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Famous People with a Family History Suggesting Bipolar Disorders

Here are a couple of more paragraphs, from pages 236 - 237 of "Touched With Fire; Manic-Depressive Ilness and the Artistic Temperament."

[she writes about the family trees of afflicted people] "All these pedigrees demonstrate the wide range of expression of a genetic illness, from its milder forms, which can appear as temperaments, to the more psychotic and suicidal forms that appear as full-blown manic depressive insanity.

"Obviously, many other writers, artists, and composers had family members who suffered from manic-depressive illness or severe recurrent depressions, were declared insane and committed to asylums or hospitals, or committed suicide. Those with at least ONE SERIOUSLY AFFECTED FIRST-DEGREE RELATIVE (often there were several include):

  • Hans Christian Andersen
  • Konstantin Batyushkov
  • Arthur and E.F. Benson
  • Elizabeth Bishop
  • Aleksandr Blok
  • Charlotte and Emily Bronte
  • Anton Bruckner
  • Thomas Campbell
  • Thomas Chatterton
  • Samuel Clemens
  • John Sell Cotman
  • Gustave Courbet
  • Richard Dadd
  • Isak Dinesen
  • Ernest Dowson
  • Thomas Eakins
  • Ralph Waldo Emerson
  • Edward FitzGerald
  • Robert Frost
  • Thomas Gainsborough
  • Johann Wolfgang Goethe
  • Nikolai Gogol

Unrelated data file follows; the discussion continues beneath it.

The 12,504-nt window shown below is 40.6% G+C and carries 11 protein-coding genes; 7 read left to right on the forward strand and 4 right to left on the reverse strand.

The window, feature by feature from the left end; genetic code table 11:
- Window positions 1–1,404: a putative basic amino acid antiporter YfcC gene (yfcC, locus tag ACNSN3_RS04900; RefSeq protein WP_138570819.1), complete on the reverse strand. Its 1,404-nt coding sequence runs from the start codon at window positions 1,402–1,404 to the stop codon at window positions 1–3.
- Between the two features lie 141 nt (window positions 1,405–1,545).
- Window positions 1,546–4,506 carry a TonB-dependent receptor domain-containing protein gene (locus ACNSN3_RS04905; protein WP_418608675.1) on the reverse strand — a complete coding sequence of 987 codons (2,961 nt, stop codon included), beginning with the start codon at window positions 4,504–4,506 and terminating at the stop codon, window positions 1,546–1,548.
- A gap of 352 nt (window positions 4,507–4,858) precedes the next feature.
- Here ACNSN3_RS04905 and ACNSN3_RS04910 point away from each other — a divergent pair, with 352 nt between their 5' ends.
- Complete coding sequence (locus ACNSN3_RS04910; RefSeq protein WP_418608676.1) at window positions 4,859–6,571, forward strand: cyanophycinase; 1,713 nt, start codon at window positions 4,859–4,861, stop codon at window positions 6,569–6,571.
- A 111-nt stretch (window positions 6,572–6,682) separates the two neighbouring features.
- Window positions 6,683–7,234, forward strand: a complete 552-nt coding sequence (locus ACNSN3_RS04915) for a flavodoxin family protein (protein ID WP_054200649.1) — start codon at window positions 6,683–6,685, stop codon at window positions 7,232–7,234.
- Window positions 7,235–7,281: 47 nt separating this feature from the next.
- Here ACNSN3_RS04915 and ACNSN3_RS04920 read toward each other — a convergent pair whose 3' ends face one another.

• Kenneth Graham
  • Thomas Gray
  • Hermann Hesse
  • Charles Lamb
  • Louis MacNeice
  • John Martin
  • Marianne Moore
  • Edvard Munch
  • Francis Parkman
  • Walker Percy
  • Sylvia Plath
  • Jackson Pollock
  • Cole Porter
  • Edwin Arlington Robinson
  • Dante Gabriel Rossetti
  • Giocchino Rossini
  • John Rishkin
  • Alexander Scriabin
  • Robert Louis Stevenson
  • Peter Tchaikovsky
  • J.M.W. Turner
  • Walt Whitman - more...
  • Emile Zola

"These findings are consistent with those of Dr.S Andreasen, McNeil, Richards, and Karlsson (chapter 3) showing that mental illness and creativity tend to aggregate in certain families and not in others. The high rates of mood disorders and suicide in the literary and artistic families portrayed in this chapter are also consistent with studies showing greatly increased rates of manic depressive and depressive illness in the first degree relatives of individuals who have manic depressive illness.

"It is important to emphasize, however, that many writers and artists have no family history of these illnesses, nor do they themselves suffer from depression or manic depressive illness. This point is critical. The basic argument of this book is not that all writers and artists are depressed, suicidal, or manic. It is, rather, that a greatly disproportionate number of them are; that the manic depressive and artistic temperaments are causally related to one another. The genetic basis of manic depressive illness provides not only one part of this argument, but also the constitutional core of a determining temperament, one providing in part the sealed orders with which so many sail."

Modified August 6, 2004

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